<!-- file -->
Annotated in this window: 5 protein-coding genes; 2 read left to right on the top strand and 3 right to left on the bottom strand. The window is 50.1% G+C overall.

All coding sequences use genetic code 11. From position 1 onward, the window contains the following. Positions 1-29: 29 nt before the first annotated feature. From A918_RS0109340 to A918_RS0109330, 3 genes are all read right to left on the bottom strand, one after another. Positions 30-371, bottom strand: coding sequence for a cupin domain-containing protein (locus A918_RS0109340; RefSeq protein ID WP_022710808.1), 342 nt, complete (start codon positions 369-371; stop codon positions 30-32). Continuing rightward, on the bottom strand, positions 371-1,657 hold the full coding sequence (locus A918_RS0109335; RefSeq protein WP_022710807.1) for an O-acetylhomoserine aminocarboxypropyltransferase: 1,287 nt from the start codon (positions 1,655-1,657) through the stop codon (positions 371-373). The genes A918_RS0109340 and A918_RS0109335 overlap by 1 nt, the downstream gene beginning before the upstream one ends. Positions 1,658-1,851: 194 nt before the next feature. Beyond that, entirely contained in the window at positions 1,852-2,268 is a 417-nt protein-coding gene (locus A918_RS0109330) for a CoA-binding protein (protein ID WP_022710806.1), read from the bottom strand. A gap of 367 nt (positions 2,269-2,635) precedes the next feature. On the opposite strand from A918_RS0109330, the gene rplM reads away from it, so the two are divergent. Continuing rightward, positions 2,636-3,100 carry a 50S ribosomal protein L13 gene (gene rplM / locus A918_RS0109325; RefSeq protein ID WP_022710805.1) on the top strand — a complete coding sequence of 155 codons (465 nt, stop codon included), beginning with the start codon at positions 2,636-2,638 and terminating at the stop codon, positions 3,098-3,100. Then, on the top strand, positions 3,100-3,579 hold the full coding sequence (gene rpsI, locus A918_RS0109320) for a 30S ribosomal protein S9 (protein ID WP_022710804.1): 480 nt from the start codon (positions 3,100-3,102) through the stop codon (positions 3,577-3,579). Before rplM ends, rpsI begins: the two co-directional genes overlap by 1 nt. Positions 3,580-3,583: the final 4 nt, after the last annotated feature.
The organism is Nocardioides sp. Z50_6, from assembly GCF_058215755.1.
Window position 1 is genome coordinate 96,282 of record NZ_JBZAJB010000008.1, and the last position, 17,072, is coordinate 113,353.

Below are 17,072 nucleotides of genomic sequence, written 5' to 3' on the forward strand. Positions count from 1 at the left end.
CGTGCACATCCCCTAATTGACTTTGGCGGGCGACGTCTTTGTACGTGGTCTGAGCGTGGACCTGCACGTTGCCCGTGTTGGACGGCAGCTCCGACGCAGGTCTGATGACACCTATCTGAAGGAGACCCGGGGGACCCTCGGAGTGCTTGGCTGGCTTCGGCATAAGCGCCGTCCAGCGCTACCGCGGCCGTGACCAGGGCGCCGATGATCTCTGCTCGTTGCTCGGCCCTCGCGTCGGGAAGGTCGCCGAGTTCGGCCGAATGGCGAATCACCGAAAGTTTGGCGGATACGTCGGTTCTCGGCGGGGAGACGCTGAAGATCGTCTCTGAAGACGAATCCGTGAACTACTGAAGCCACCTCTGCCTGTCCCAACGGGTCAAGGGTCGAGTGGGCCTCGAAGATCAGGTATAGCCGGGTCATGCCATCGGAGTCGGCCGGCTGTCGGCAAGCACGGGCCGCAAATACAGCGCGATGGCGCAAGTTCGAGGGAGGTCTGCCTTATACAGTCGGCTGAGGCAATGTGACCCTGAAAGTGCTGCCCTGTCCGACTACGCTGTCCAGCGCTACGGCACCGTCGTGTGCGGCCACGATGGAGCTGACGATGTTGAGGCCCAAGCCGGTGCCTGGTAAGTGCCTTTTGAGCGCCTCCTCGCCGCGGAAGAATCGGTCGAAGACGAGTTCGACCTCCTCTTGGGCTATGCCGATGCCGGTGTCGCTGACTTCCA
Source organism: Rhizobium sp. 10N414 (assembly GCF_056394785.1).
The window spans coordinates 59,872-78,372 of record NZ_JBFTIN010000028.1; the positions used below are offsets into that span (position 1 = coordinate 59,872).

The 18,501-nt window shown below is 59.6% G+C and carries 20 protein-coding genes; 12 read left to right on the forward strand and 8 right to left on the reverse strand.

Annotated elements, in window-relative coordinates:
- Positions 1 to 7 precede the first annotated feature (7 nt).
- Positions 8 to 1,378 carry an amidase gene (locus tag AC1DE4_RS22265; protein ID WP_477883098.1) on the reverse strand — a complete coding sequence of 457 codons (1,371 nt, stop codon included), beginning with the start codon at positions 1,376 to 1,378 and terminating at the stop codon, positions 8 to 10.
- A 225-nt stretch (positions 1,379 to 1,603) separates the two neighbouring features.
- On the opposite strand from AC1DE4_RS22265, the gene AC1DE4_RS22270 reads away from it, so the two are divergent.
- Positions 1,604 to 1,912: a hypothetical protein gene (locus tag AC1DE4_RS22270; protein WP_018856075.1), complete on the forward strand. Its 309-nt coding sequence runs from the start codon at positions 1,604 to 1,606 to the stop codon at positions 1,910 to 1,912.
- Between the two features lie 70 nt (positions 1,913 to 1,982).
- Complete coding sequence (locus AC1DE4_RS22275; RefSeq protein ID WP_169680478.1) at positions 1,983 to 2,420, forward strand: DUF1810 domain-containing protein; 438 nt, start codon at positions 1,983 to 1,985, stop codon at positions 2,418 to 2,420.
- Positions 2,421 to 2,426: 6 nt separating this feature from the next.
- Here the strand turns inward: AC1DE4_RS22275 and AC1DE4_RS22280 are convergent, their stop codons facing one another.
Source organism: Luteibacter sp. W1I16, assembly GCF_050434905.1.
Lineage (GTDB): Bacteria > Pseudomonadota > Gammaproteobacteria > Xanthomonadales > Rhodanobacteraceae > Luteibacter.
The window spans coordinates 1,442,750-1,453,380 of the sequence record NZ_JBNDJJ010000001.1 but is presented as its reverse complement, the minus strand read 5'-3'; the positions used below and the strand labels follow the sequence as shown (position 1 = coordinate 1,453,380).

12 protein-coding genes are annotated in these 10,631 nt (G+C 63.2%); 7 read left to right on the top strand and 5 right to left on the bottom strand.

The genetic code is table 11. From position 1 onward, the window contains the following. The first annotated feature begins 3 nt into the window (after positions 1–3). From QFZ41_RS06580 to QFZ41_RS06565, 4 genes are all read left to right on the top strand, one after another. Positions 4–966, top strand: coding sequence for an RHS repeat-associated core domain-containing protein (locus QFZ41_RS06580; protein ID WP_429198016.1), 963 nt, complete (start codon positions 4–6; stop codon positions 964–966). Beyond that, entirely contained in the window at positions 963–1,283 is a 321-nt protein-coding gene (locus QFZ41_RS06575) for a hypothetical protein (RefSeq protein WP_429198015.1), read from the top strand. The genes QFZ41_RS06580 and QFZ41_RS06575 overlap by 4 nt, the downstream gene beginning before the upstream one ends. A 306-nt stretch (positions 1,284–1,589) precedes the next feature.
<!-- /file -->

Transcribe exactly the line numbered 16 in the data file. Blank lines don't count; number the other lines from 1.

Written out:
- Between the two features lie 70 nt (positions 1,913 to 1,982).